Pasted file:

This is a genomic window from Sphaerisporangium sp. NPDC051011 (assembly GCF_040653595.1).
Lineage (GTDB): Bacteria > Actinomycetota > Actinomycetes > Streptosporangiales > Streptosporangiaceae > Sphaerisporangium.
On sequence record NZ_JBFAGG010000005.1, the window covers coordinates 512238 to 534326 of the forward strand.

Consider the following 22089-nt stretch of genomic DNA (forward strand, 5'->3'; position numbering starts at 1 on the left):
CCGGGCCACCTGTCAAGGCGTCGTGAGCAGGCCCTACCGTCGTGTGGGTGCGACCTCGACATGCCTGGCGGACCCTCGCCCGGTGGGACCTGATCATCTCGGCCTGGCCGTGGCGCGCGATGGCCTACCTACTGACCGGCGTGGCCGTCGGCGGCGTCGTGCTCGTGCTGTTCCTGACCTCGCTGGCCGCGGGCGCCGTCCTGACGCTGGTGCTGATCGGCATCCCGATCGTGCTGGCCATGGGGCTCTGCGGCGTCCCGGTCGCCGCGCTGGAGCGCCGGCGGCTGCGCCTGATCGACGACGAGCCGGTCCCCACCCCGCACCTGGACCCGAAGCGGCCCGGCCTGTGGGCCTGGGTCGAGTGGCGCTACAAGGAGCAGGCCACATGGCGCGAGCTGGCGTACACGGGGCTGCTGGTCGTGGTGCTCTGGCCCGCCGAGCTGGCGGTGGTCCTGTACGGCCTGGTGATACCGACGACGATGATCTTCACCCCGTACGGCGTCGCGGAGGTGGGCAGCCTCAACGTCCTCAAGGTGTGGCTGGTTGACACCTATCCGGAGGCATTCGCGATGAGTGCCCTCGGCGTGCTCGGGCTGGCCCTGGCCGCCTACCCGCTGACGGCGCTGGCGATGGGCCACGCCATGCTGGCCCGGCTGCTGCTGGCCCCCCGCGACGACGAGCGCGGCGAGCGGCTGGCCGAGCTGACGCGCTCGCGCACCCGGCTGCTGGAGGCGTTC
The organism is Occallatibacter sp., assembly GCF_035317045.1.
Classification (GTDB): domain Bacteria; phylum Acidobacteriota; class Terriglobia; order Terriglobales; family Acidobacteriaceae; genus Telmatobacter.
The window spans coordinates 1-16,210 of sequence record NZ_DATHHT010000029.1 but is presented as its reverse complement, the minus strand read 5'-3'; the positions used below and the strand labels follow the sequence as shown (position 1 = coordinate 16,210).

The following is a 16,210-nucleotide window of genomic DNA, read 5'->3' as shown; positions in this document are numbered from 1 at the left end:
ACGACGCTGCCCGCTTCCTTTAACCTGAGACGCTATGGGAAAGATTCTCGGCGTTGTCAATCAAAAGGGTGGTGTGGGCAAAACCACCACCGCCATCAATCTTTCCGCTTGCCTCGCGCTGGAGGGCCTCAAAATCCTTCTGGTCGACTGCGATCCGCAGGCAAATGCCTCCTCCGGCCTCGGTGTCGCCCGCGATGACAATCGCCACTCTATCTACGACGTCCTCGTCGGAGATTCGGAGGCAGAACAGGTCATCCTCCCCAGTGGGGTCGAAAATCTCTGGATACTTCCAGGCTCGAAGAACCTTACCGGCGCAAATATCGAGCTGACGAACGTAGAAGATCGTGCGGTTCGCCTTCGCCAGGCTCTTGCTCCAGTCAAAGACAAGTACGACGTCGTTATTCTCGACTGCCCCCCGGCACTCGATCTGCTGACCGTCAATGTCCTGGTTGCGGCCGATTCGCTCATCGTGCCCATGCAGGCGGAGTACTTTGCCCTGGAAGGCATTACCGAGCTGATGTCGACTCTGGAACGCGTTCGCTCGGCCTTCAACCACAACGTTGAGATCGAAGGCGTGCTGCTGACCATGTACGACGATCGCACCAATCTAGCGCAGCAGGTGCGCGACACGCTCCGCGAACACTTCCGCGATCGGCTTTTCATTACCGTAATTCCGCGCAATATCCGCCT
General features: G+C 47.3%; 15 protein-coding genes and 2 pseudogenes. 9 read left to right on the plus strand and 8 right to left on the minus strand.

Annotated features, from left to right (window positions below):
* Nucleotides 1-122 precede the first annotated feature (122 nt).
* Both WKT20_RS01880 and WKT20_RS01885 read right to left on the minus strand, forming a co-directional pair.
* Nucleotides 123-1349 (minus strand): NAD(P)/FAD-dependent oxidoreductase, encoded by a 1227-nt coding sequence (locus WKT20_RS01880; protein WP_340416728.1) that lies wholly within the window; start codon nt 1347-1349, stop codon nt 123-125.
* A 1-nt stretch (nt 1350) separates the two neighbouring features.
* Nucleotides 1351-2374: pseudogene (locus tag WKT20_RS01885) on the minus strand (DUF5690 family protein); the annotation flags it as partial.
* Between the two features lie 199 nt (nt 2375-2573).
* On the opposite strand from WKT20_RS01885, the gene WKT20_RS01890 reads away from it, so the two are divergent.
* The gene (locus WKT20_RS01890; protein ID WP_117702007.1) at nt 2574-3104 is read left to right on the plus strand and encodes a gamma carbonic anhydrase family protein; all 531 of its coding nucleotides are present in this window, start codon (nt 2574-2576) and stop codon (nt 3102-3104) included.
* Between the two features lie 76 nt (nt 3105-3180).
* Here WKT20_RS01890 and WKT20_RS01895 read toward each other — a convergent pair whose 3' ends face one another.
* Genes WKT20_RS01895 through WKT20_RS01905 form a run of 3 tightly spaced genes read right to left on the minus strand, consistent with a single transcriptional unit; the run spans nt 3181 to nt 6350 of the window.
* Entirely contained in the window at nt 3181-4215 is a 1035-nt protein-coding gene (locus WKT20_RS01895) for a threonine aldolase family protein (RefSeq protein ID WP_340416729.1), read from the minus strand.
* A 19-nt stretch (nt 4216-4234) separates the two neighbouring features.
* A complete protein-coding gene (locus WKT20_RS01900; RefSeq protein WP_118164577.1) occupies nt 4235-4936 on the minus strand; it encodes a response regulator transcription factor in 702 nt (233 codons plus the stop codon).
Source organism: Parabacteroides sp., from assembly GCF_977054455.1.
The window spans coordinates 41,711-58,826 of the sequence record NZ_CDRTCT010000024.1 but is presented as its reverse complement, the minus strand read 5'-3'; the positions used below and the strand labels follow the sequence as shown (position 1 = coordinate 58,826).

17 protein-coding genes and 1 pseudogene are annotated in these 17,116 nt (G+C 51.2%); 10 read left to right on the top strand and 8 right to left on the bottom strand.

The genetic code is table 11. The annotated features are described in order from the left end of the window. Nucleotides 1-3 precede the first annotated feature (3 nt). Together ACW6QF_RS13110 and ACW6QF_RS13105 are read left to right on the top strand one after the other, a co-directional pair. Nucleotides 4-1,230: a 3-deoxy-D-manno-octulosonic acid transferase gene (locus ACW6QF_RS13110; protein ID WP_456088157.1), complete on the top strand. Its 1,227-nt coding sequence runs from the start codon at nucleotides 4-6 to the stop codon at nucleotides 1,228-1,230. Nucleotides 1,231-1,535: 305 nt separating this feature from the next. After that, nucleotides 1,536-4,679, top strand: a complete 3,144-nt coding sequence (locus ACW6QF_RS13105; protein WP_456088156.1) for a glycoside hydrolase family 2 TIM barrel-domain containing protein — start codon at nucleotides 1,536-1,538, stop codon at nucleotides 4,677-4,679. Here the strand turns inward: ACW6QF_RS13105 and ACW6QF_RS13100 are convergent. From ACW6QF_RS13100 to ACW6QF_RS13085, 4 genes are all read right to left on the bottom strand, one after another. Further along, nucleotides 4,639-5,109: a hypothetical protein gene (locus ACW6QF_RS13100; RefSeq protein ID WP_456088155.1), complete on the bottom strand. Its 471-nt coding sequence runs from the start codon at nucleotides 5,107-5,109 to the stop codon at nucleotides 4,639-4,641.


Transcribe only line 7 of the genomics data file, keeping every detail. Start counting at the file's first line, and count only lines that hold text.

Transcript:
Classification (GTDB): domain Bacteria; phylum Acidobacteriota; class Terriglobia; order Terriglobales; family Acidobacteriaceae; genus Telmatobacter.